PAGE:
Gluten Intolerance: What is it


Gluten intolerance has had much attention in the media over the past few years, especially when Novac Djokovic claimed part of his sporting success was due to his gluten-free lifestyle.  But what exactly is gluten intolerance? and how does it affect the body?

Gluten is made up of two main groups of proteins called glutenins and gliadins. They act as a ‘glue’ that helps food maintain its shape.  With gluten sensitivity, a person may react to either of these proteins, or to one of the smaller units that make up gliadin, which can cause a sensitivity reaction leading to inflammation. 


Gluten is mostly consumed through eating wheat; but it is also found in many other grains including rye, barley, kamut, bulgur, and spelt.  It is added to most processed foods as well as personal care products as a stabilising agent.  It is found in anything from spreadable cheeses, margarines, ice-creams, sauces, gravies, to even hair conditioners and mascara.


Gluten sensitivity or any other type of food sensitivity is usually either because of an inflammatory response set off by the immune system or due to a lack of the enzymes to digest certain particles in a food. With gluten sensitivity, its ‘sticky’ attribute can interfere with the absorption and breakdown of much needed vitamins and minerals in our food leading to all kinds of nutrient deficiencies.  When food is poorly digested it leaves a pasty residue in the gut, which causes an immune reaction, resulting in an attack on the lining of the gut wall.  When the body negatively reacts to food, it attempts to control the damage by activating the immune system to send out inflammatory messenger molecules to label the food particles as enemies. This process often damages tissue, leaving the walls of the intestine compromised, a condition known as ‘leaky gut’.  Leaky gut makes you much more susceptible to developing additional food sensitivities and puts you at risk for developing autoimmune disease.

Even though some people may not experience any gastrointestinal issues from eating gluten, they can still be experiencing a silent attack elsewhere in their body, very often the nervous system.  It is often much easier to know you are sensitive to food if you are experiencing digestive issues such as bloating, gas, pain, constipation or diarrhoea, but the brain can be affected at a molecular level without anyone feeling it.  Unless someone is nursing a headache or managing a neurological problem, it can be hard to know what is going on elsewhere in the body until it is too late.  When it comes to the brain, once someone has been diagnosed with dementia, turning the damage around is hard.  Increasing numbers of studies are confirming the link between gluten sensitivity and neurological dysfunction.  Early signs of gluten sensitivity affecting the brain can include headaches, migraines, insomnia, anxiety, and depression.  In fact, gluten intolerance could be the underlying cause to any chronic inflammatory state in the body and the mind.


Celiac disease is an extreme autoimmune reaction to gluten sensitivity.  It occurs when an allergic reaction to gluten causes damage to the villi, small finger-like projections that line the small intestine, that are essential for nutrient absorption. Once these villi are damaged, they are unable to repair themselves; nutrients cannot be absorbed properly into the body leading to other issues as a result of inadequate nutrient absorption.  Currently people are only diagnosed with celiac disease once they have it.  There are no medical tests available that warn people against the possibility of developing celiac disease in the future. Once you have celiac disease, the health implications are often quite complex.  Gluten sensitivity can involve any organ or tissue in the body, even if the small intestine is spared.  So while a person may not have celiac disease by definition, the rest of the body can be at risk if that person is gluten sensitive.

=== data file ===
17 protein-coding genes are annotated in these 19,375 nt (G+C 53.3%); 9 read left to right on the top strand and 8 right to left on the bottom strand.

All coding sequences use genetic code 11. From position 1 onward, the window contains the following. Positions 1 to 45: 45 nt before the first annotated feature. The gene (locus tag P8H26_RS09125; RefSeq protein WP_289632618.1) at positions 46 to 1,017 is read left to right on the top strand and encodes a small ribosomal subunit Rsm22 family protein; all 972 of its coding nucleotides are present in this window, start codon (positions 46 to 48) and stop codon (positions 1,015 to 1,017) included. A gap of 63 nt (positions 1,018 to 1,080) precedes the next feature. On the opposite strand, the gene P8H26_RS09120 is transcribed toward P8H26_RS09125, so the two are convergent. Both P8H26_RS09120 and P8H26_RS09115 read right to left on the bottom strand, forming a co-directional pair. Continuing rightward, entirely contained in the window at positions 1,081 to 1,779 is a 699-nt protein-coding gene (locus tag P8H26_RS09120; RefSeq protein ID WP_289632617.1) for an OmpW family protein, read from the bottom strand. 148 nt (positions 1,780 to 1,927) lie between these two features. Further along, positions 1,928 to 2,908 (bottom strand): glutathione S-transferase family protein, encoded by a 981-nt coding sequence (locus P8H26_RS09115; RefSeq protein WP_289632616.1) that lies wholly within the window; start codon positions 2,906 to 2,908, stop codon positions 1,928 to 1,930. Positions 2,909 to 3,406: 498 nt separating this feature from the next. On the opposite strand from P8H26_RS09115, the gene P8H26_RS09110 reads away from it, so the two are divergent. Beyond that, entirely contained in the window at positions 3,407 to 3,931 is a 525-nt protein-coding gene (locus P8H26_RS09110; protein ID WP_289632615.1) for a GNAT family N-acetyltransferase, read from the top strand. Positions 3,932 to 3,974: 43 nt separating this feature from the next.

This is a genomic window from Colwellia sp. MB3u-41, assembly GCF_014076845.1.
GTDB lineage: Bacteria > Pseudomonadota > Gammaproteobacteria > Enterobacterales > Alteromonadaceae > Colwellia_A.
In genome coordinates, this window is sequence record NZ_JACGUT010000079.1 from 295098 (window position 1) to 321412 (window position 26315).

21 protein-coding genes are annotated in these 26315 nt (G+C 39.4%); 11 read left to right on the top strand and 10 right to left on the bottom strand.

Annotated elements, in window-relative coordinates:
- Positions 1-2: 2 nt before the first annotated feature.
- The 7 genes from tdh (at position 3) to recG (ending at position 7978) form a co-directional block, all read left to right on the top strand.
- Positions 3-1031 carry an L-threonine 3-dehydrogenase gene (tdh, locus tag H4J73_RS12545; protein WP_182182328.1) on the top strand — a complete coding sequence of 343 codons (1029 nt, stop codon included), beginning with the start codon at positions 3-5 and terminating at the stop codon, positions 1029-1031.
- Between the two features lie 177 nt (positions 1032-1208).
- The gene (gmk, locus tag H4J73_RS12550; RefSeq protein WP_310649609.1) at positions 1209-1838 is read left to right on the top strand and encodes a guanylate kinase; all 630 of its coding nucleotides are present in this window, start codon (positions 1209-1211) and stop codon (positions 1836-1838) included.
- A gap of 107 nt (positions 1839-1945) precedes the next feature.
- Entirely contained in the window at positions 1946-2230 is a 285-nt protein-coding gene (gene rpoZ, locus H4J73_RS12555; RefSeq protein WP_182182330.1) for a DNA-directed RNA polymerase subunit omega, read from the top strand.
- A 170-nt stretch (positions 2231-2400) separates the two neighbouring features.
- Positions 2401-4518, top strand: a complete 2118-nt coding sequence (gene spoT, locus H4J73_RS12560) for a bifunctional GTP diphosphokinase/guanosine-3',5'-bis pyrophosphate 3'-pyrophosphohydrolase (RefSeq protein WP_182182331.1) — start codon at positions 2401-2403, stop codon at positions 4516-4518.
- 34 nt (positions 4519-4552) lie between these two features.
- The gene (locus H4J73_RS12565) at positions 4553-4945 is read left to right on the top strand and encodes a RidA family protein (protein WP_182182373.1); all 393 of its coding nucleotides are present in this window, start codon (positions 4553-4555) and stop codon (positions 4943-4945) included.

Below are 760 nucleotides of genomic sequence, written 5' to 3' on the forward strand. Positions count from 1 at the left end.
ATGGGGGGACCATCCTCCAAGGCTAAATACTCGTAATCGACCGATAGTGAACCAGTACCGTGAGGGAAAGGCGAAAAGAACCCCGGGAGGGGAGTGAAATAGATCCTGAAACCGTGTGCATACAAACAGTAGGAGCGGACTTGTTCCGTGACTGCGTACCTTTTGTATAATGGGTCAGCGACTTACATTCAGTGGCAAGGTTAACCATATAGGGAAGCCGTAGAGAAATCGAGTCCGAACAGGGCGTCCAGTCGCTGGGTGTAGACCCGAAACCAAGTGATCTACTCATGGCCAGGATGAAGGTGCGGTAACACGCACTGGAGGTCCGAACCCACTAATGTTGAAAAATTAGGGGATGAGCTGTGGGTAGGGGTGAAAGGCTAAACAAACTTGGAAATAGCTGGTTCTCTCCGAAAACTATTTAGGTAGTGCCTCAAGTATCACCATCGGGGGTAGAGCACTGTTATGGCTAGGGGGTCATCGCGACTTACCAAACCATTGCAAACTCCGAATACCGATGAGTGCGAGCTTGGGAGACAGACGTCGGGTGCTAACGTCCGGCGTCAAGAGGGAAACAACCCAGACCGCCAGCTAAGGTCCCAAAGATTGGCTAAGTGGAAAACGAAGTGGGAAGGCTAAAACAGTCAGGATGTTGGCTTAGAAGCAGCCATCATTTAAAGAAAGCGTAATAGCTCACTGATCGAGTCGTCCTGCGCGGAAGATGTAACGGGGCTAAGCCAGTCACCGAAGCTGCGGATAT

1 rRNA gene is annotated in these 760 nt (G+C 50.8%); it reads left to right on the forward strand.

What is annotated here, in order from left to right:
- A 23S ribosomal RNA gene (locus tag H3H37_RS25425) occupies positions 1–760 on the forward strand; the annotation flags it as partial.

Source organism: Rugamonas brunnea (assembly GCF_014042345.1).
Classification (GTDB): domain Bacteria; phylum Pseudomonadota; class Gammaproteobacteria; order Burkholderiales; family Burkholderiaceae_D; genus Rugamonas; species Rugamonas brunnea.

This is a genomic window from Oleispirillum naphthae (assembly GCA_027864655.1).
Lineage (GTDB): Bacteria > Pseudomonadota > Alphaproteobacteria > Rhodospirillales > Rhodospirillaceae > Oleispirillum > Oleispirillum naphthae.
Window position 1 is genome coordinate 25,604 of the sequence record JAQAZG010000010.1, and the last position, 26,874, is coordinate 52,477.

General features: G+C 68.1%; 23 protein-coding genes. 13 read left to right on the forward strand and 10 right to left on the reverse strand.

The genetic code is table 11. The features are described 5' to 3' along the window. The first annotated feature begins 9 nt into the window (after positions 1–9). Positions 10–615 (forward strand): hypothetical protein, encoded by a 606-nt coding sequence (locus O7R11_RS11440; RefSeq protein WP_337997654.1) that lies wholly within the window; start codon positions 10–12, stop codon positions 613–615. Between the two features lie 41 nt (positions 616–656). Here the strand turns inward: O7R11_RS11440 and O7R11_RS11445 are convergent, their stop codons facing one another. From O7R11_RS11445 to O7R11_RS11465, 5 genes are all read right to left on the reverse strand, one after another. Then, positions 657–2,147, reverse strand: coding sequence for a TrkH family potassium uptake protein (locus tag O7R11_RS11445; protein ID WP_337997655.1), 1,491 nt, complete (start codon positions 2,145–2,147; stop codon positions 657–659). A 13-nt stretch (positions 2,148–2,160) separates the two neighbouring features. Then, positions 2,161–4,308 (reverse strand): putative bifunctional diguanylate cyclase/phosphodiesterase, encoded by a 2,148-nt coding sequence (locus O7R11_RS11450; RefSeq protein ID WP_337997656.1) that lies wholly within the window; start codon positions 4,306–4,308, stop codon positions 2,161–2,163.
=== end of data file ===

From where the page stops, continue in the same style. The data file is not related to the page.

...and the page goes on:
Many people ask why if gluten is so bad, have we managed to survive eating it for so long?  The short answer is that we are not eating the same type of gluten today that our ancestors ate.  Modern gluten grains have been modified by food manufacturing processes and genetic bioengineering, growing grains with forty times the gluten cultivated just a few decades ago.  And what is even more worrying is that modern gluten grains are more addictive than ever.


People often respond ‘but I just love bread, I could never give it up’.  That feeling is because gluten breaks down in the stomach to become a mix of polypeptides that can cross the blood-brain barrier.  Once they gain entry into the brain, they bind to the brain’s morphine receptor sites to produce a sensorial high.  This is the same receptor sites to which opiate drugs bind and this creates their pleasurable and addictive effect.


Be aware of highly processed gluten-free products available in most stores today. Even though a food is labelled ‘gluten-free’ does not mean it is good for you.  Some wholefood gluten-free alternative grains include rice, millet, amaranth, arrowroot, buckwheat, potato, quinoa, sorghum, tapioca, and teff.  Oats are often contaminated with gluten, so make sure you buy gluten-free oats only.

The best way to know if you are sensitive to gluten is to get tested.  Not all gluten intolerance tests are accurate and it is important that you test not only for glutenin and gliadin sensitivity, but also for the smaller units that make up gliadin.

For more information about how to get yourself tested for gluten sensitivity or to have in more in-depth consultation about any health concern you may have, please get in touch with us at Santi to book a nutrition consultation.